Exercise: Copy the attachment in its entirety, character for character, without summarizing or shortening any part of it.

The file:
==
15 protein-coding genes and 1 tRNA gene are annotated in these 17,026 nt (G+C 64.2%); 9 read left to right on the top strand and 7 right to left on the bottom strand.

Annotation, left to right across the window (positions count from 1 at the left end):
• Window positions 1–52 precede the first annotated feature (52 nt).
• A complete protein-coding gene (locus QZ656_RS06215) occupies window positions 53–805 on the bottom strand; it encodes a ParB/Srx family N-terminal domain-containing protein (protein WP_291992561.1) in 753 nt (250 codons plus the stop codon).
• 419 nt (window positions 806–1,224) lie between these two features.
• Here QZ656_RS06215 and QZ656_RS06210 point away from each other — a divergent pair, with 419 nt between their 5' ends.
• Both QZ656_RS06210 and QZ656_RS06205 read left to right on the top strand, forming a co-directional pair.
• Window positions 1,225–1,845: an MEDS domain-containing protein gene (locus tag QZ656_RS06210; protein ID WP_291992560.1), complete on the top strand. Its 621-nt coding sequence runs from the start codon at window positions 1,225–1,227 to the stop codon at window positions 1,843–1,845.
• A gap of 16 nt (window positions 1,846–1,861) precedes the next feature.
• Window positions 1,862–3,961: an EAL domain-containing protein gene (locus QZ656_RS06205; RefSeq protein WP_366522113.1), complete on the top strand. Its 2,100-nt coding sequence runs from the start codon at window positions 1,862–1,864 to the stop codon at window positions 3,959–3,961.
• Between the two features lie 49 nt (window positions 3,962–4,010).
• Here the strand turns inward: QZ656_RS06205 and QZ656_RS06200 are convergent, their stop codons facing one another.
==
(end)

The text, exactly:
15 protein-coding genes and 1 tRNA gene are annotated in these 17,026 nt (G+C 64.2%); 9 read left to right on the top strand and 7 right to left on the bottom strand.

Annotation, left to right across the window (positions count from 1 at the left end):
• Window positions 1–52 precede the first annotated feature (52 nt).
• A complete protein-coding gene (locus QZ656_RS06215) occupies window positions 53–805 on the bottom strand; it encodes a ParB/Srx family N-terminal domain-containing protein (protein WP_291992561.1) in 753 nt (250 codons plus the stop codon).
• 419 nt (window positions 806–1,224) lie between these two features.
• Here QZ656_RS06215 and QZ656_RS06210 point away from each other — a divergent pair, with 419 nt between their 5' ends.
• Both QZ656_RS06210 and QZ656_RS06205 read left to right on the top strand, forming a co-directional pair.
• Window positions 1,225–1,845: an MEDS domain-containing protein gene (locus tag QZ656_RS06210; protein ID WP_291992560.1), complete on the top strand. Its 621-nt coding sequence runs from the start codon at window positions 1,225–1,227 to the stop codon at window positions 1,843–1,845.
• A gap of 16 nt (window positions 1,846–1,861) precedes the next feature.
• Window positions 1,862–3,961: an EAL domain-containing protein gene (locus QZ656_RS06205; RefSeq protein WP_366522113.1), complete on the top strand. Its 2,100-nt coding sequence runs from the start codon at window positions 1,862–1,864 to the stop codon at window positions 3,959–3,961.
• Between the two features lie 49 nt (window positions 3,962–4,010).
• Here the strand turns inward: QZ656_RS06205 and QZ656_RS06200 are convergent, their stop codons facing one another.